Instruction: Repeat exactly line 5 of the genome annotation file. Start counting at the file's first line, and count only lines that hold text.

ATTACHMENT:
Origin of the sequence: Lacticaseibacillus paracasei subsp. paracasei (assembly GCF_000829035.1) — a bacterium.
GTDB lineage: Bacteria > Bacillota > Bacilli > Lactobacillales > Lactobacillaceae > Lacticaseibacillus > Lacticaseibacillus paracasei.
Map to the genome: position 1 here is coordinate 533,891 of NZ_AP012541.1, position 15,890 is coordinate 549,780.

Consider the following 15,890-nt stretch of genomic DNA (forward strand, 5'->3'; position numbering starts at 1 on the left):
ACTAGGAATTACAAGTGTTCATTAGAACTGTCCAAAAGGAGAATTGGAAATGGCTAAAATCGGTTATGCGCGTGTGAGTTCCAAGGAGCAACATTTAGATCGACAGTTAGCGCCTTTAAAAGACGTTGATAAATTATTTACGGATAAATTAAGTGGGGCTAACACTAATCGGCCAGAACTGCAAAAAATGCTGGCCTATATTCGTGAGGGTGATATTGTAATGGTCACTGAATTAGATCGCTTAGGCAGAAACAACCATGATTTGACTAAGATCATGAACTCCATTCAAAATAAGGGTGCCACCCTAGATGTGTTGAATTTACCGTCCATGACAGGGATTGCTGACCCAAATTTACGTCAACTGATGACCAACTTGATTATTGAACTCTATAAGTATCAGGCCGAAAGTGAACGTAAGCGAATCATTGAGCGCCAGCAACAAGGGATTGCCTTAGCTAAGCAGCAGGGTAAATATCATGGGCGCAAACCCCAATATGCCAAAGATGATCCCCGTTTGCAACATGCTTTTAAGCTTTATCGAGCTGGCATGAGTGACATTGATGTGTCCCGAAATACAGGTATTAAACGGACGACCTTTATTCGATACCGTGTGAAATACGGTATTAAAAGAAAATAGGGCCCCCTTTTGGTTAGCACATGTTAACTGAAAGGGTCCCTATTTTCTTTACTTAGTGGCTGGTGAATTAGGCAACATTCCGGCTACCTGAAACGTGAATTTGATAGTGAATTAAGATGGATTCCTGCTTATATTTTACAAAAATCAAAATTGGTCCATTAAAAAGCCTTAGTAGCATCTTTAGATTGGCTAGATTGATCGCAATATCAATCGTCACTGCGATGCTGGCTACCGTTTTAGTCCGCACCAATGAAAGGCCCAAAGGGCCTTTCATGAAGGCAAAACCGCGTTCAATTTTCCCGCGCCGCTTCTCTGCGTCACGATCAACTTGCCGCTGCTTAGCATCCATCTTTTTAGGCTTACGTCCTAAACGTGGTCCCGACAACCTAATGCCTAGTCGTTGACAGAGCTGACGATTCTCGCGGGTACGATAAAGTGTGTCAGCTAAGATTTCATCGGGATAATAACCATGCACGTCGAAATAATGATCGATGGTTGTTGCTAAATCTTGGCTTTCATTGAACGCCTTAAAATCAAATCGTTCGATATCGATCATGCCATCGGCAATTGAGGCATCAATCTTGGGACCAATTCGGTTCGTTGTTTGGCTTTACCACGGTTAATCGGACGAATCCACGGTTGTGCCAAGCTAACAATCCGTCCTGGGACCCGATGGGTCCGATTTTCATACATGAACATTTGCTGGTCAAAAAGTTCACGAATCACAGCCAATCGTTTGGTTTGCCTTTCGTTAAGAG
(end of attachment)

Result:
ACTAGGAATTACAAGTGTTCATTAGAACTGTCCAAAAGGAGAATTGGAAATGGCTAAAATCGGTTATGCGCGTGTGAGTTCCAAGGAGCAACATTTAGATCGACAGTTAGCGCCTTTAAAAGACGTTGATAAATTATTTACGGATAAATTAAGTGGGGCTAACACTAATCGGCCAGAACTGCAAAAAATGCTGGCCTATATTCGTGAGGGTGATATTGTAATGGTCACTGAATTAGATCGCTTAGGCAGAAACAACCATGATTTGACTAAGATCATGAACTCCATTCAAAATAAGGGTGCCACCCTAGATGTGTTGAATTTACCGTCCATGACAGGGATTGCTGACCCAAATTTACGTCAACTGATGACCAACTTGATTATTGAACTCTATAAGTATCAGGCCGAAAGTGAACGTAAGCGAATCATTGAGCGCCAGCAACAAGGGATTGCCTTAGCTAAGCAGCAGGGTAAATATCATGGGCGCAAACCCCAATATGCCAAAGATGATCCCCGTTTGCAACATGCTTTTAAGCTTTATCGAGCTGGCATGAGTGACATTGATGTGTCCCGAAATACAGGTATTAAACGGACGACCTTTATTCGATACCGTGTGAAATACGGTATTAAAAGAAAATAGGGCCCCCTTTTGGTTAGCACATGTTAACTGAAAGGGTCCCTATTTTCTTTACTTAGTGGCTGGTGAATTAGGCAACATTCCGGCTACCTGAAACGTGAATTTGATAGTGAATTAAGATGGATTCCTGCTTATATTTTACAAAAATCAAAATTGGTCCATTAAAAAGCCTTAGTAGCATCTTTAGATTGGCTAGATTGATCGCAATATCAATCGTCACTGCGATGCTGGCTACCGTTTTAGTCCGCACCAATGAAAGGCCCAAAGGGCCTTTCATGAAGGCAAAACCGCGTTCAATTTTCCCGCGCCGCTTCTCTGCGTCACGATCAACTTGCCGCTGCTTAGCATCCATCTTTTTAGGCTTACGTCCTAAACGTGGTCCCGACAACCTAATGCCTAGTCGTTGACAGAGCTGACGATTCTCGCGGGTACGATAAAGTGTGTCAGCTAAGATTTCATCGGGATAATAACCATGCACGTCGAAATAATGATCGATGGTTGTTGCTAAATCTTGGCTTTCATTGAACGCCTTAAAATCAAATCGTTCGATATCGATCATGCCATCGGCAATTGAGGCATCAATCTTGGGACCAATTCGGTTCGTTGTTTGGCTTTACCACGGTTAATCGGACGAATCCACGGTTGTGCCAAGCTAACAATCCGTCCTGGGACCCGATGGGTCCGATTTTCATACATGAACATTTGCTGGTCAAAAAGTTCACGAATCACAGCCAATCGTTTGGTTTGCCTTTCGTTAAGAG